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EM ASIA FX-U.S. jobs, China exports support Asia FX; Fed views cap gains

* Won hits 4-month high on foreigners' stock buying

* Taiwan dollar gains on foreign financial inflows

* Ringgit, Philippine peso higher on short-covering

(Adds text, updates prices)

By Jongwoo Cheon

SINGAPORE, Sept 9 (Reuters) - Most emerging Asian currencies

rose on Monday as investors covered short positions after

lukewarm U.S. job data and stronger-than-expected China exports

that lifted regional stocks.

The South Korean won hit a four-month high on

sustained stock inflows, while the Taiwan dollar

outperformed regional peers thanks to demand from foreign

financial institutions.

The Malaysian ringgit and the Philippine peso

advanced as investors cut bearish positions.

U.S. employers in August hired fewer people than expected,

sparking views that the Federal Reserve will still cut its

stimulus this month, but by less than earlier anticipated.

China's exports grew more than forecast last month in

another sign of stabilisation in the world's second-largest


Still, emerging Asian currencies are unlikely to appreciate

further as long as investors maintain expectations that the Fed

may dial down its quantitative easing, analysts and traders


"The weak jobs data hasn't changed expectations for the Fed

to start tapering soon," said Frances Cheung, Credit Agricole

CIB's senior strategist in Hong Kong.

"There is scope for renewed weakness in the coming weeks,

before a rebound some time in the fourth quarter," Cheung added,

when asked if emerging Asian currencies would fall further.

Most U.S. primary dealers expect the Fed, at its policy

meeting on Sept. 17-18, will cut the size of its bond

purchases, according to a Reuters poll.

"Asia will see more weakness heading into the Fed meeting,"

said Sean Yokota, head of Asia strategy at Scandinavian bank SEB

in Singapore.

"At this stage, Fed is the dominant factor since it is at

the very beginning of the cyclical recovery in Asia and the

positive outlook still has risks whereas the impact of Fed

tapering carries more certainty."

The South Korean won has bucked the recent trend of

depreciation among emerging Asian currencies as investors chased

the country's assets due to economic and fiscal fundamentals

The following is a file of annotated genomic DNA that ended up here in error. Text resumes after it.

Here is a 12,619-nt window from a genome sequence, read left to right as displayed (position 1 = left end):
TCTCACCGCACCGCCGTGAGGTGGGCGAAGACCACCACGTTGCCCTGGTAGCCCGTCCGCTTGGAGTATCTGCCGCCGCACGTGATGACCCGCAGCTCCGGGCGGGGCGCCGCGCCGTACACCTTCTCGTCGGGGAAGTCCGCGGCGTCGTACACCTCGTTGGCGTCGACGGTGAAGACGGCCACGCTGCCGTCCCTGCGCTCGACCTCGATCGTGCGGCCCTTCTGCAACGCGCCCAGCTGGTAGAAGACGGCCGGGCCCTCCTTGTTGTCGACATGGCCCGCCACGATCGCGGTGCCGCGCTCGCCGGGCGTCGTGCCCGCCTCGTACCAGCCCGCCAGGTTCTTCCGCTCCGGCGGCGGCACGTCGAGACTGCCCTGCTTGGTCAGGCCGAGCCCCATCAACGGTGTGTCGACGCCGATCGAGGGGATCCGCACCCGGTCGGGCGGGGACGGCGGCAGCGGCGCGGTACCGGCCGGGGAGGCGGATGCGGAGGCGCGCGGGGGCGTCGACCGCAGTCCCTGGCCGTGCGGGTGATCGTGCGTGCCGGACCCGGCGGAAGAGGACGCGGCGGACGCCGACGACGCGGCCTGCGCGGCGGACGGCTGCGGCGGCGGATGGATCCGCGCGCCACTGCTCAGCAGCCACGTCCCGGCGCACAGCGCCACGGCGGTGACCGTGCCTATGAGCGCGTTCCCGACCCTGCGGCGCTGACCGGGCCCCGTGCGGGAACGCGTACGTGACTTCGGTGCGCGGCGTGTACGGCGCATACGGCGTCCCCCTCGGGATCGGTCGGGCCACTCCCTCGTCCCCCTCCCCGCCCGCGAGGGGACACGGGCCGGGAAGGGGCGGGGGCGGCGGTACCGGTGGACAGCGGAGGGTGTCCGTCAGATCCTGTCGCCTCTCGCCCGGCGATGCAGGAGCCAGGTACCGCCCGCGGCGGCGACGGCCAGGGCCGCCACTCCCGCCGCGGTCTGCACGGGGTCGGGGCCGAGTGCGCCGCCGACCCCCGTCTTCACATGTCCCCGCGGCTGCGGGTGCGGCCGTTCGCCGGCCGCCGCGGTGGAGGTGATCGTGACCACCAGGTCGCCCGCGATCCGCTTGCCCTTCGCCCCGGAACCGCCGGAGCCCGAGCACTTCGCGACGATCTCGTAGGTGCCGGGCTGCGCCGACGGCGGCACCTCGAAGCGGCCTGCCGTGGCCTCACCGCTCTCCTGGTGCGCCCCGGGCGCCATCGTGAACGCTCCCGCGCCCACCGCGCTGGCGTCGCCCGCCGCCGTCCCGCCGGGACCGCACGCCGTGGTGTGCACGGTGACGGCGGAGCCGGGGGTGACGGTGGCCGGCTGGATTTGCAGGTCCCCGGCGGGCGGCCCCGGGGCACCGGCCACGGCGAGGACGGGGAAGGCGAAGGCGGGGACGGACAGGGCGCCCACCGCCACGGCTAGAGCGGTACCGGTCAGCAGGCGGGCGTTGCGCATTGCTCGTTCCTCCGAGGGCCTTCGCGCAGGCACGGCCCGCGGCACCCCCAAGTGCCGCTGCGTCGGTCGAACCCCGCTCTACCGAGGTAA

that are stronger than others in Asia.

However, Yokota said the won is likely to track regional

weakness eventually.


The won rose as much as 1,087.3 per dollar, its strongest

since May 9, as foreign investors extended a buying spree to a

12th consecutive session.

Foreign investors have bought a combined net 3.4 trillion

won ($3.1 billion) in Seoul's main stock market,

according to Korea Exchange data.

Still, lingering caution over possible intervention by

foreign exchange authorities limited the won's upside. Importers

also bought dollars on dips, traders said.

"The won stays on an appreciation trend and may head to

1,080," said a senior foreign bank trader in Seoul.

"But exporters are likely to wait for better levels to buy

amid intervention risks," he added.

The South Korean currency is seen facing chart resistance at

1,083.0, the high of May 9. The next resistance stands at

1,080.2, the 76.4 percent Fibonacci retracement of its

depreciation from January through June.


The Taiwan dollar advanced on inflows from foreign financial

institutions and as exporters lined up to buy it for settlements

around 29.800 to the U.S. dollar.

But the central bank was spotted intervening to stem its

appreciation, traders said.

Domestic importers also purchased the greenback around

29.730, according to traders.


The ringgit gained as three- and five-year government bond

yields fell.

Investors, however, hesitated to buy the currency on

sustained concerns over the Fed's reduction in stimulus and

Malaysia's fiscal deficit.

A senior Malaysian bank trader in Kuala Lumpur said the

ringgit is unlikely to strengthen past 3.3000 per dollar and he

would sell the ringgit around the level for 3.3400.

"Market is focusing on Southeast Asia due to structural

problems with twin-deficits," the trader said.

"Malaysia still sees trade and current account surpluses,

but they are deteriorating," he added.


The peso started the local trade at 44.25 per dollar, but

investors sold the Philippine currency from the session high.

It is expected to stay under pressure from local companies'

mid-month dollar demand, traders said. The Fed is still seen

scaling back its bond-buying programme, they added.

"The Fed tapering is still the talk," said a foreign bank

trader in Manila.


Change on the day at 0430 GMT

Currency Latest bid Previous day Pct Move

Japan yen 99.69 99.13 -0.56

Sing dlr 1.2748 1.2737 -0.09

Taiwan dlr 29.736 29.900 +0.55

Korean won 1088.30 1093.00 +0.43

Baht 32.27 32.39 +0.37

Peso 44.39 44.48 +0.21

Rupiah 11170.00 11150.00 -0.18

*Rupee 65.24 65.24 -0.00

Ringgit 3.3125 3.3285 +0.48

Yuan 6.1166 6.1205 +0.06

Change so far in 2013

Currency Latest bid End prev year Pct Move

Japan yen 99.69 86.79 -12.94

Sing dlr 1.2748 1.2219 -4.15

Taiwan dlr 29.736 29.136 -2.02

Korean won 1088.30 1070.60 -1.63

Baht 32.27 30.61 -5.14

Peso 44.39 41.05 -7.51

Rupiah 11170.00 9630.00 -13.79

Rupee 65.24 54.99 -15.71

Ringgit 3.3125 3.0580 -7.68

Yuan 6.1166 6.2303 +1.86

* Financial markets in India are closed for a holiday.

(Additional reporting by Lin Miao-jung in TAIPEI; Editing by

Richard Borsuk)